Uncle Al joined the Army when he was 18 and fought in France in World War I. His mother and my grandmother Maria, received the following telegram from the Army. It is faded but one can make out the message : DEEPLY REGRET TO INFORM YOU THAT PRIVATE ANGELO DEGREGORIO INFANTRY IS OFFICIALLY REPORTED AS KILLED IN ACTION OCTOBER FOURTEENTH ( The Armistice was November 11 )
Maria didn't believe the message. Her priest was trying very hard to console her but she didn't need
it because she was certain he was still alive. The family and the priest told her the Army wouldn’t send
a telegram like that if it weren’t true. She told them... "My son Angelo told me the Army doesn't do anything right ".

The women, except Maria, were wearing black. Maria went about her daily routines and especially enjoyed telling everyone
how proud she was of her two sons, Emilio and Angelo , who enlisted in the Army and were in France. The parlor on the
second floor tenement on Saratoga Street , East Boston , was the gathering place for the mournful. Maria wasn't mourning
and she was determined she wasn't going to wear black. Her sisters pleaded with the parish priest to intervene again and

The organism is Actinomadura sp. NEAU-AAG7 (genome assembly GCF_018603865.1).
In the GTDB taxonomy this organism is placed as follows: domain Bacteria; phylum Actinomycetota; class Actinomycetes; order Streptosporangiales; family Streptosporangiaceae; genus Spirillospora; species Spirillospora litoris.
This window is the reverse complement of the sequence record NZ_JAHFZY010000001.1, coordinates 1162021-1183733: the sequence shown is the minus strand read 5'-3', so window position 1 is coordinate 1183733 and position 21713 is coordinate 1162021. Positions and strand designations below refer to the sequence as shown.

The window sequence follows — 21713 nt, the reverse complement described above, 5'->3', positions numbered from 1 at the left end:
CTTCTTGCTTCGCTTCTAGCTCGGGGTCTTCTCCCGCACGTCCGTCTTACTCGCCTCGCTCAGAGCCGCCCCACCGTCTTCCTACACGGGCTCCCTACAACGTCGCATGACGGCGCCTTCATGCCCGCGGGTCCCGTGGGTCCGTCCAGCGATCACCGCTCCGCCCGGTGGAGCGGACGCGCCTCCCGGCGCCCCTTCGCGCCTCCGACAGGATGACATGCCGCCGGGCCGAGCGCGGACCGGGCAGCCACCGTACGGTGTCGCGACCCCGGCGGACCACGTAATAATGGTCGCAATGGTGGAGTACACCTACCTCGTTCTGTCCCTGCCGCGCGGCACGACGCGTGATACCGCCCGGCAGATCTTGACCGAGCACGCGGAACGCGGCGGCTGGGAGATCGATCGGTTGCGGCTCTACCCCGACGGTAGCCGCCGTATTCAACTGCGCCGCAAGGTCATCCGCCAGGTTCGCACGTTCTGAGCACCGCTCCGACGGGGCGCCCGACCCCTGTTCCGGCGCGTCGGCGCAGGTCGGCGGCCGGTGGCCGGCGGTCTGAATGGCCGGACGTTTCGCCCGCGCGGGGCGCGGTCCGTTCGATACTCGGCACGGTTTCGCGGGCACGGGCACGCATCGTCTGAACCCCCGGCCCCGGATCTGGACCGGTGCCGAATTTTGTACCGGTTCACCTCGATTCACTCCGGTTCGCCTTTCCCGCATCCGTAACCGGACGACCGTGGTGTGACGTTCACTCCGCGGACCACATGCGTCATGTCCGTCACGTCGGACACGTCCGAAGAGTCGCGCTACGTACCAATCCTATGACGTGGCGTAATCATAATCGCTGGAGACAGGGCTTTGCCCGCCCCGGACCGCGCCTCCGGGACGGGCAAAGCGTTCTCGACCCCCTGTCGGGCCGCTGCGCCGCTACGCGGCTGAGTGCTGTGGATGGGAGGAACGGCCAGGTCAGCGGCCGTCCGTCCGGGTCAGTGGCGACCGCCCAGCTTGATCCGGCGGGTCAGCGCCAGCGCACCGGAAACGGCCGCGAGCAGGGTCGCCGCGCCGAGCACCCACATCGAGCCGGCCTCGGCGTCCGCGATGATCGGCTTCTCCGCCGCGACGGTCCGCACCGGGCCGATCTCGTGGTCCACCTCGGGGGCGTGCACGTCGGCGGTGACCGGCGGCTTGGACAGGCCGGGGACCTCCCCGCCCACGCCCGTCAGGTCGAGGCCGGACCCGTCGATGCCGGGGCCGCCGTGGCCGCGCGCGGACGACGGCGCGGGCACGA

explain to Maria about the death of her son. She wasn't having any of it.
" Angelo is alive and he will be coming home.....wait and see!. "
"Here, try some of my wine. The grapes came from California on the train and I bought them at Haymarket Square.
Everybody here knows I make the best wine in East Boston."
The telegram Maria was waiting for arrived. The Army made a mistake and informed her that Angelo was alive.
One day Angelo came home. He had no knowledge of the telegram and just walked down the street in
East Boston, glad to be home. When Maria saw him she took him by the arm and brought him to the rectory
to see the priest. "Didn't I tell you?"

When Angelo was wounded by shrapnel on his forehead , he was thought to be dead. He later received a Purple Heart .
In the hospital the Army told him that he was so severely gassed his lungs were in bad shape and he had at
the most, six months to live.

He got a job on the Boston Police Department and later as a Postman. He walked his route for about
thirty years, retired and lived to be ninety-nine years old. If “the Army couldn’t get anything right”,
Maria and Angelo surely did.

The following May 23, 1919 , the Army sent an official Death Certificate which was supposed to close
the Angelo DeGregorio case. Angelo and Maria enjoyed showing it to family and friends.